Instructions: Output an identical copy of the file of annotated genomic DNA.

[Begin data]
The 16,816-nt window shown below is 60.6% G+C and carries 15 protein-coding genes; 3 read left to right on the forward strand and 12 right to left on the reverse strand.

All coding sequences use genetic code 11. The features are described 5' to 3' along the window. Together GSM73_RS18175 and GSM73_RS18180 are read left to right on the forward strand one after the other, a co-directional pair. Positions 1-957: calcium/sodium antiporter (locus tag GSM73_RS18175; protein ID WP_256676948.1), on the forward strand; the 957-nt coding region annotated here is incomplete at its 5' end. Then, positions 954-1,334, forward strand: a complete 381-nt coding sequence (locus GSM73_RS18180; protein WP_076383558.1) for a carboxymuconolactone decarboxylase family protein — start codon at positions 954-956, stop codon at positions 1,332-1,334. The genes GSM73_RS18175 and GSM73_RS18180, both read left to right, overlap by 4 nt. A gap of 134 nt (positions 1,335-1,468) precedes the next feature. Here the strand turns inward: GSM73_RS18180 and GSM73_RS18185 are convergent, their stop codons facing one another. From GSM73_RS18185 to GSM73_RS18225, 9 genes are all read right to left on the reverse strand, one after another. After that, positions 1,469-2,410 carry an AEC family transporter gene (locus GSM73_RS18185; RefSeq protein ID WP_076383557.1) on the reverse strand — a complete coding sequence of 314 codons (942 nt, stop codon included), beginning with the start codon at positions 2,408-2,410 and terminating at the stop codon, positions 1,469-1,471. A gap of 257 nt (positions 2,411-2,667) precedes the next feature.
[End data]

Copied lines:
The 16,816-nt window shown below is 60.6% G+C and carries 15 protein-coding genes; 3 read left to right on the forward strand and 12 right to left on the reverse strand.

All coding sequences use genetic code 11. The features are described 5' to 3' along the window. Together GSM73_RS18175 and GSM73_RS18180 are read left to right on the forward strand one after the other, a co-directional pair. Positions 1-957: calcium/sodium antiporter (locus tag GSM73_RS18175; protein ID WP_256676948.1), on the forward strand; the 957-nt coding region annotated here is incomplete at its 5' end. Then, positions 954-1,334, forward strand: a complete 381-nt coding sequence (locus GSM73_RS18180; protein WP_076383558.1) for a carboxymuconolactone decarboxylase family protein — start codon at positions 954-956, stop codon at positions 1,332-1,334. The genes GSM73_RS18175 and GSM73_RS18180, both read left to right, overlap by 4 nt. A gap of 134 nt (positions 1,335-1,468) precedes the next feature. Here the strand turns inward: GSM73_RS18180 and GSM73_RS18185 are convergent, their stop codons facing one another. From GSM73_RS18185 to GSM73_RS18225, 9 genes are all read right to left on the reverse strand, one after another. After that, positions 1,469-2,410 carry an AEC family transporter gene (locus GSM73_RS18185; RefSeq protein ID WP_076383557.1) on the reverse strand — a complete coding sequence of 314 codons (942 nt, stop codon included), beginning with the start codon at positions 2,408-2,410 and terminating at the stop codon, positions 1,469-1,471. A gap of 257 nt (positions 2,411-2,667) precedes the next feature.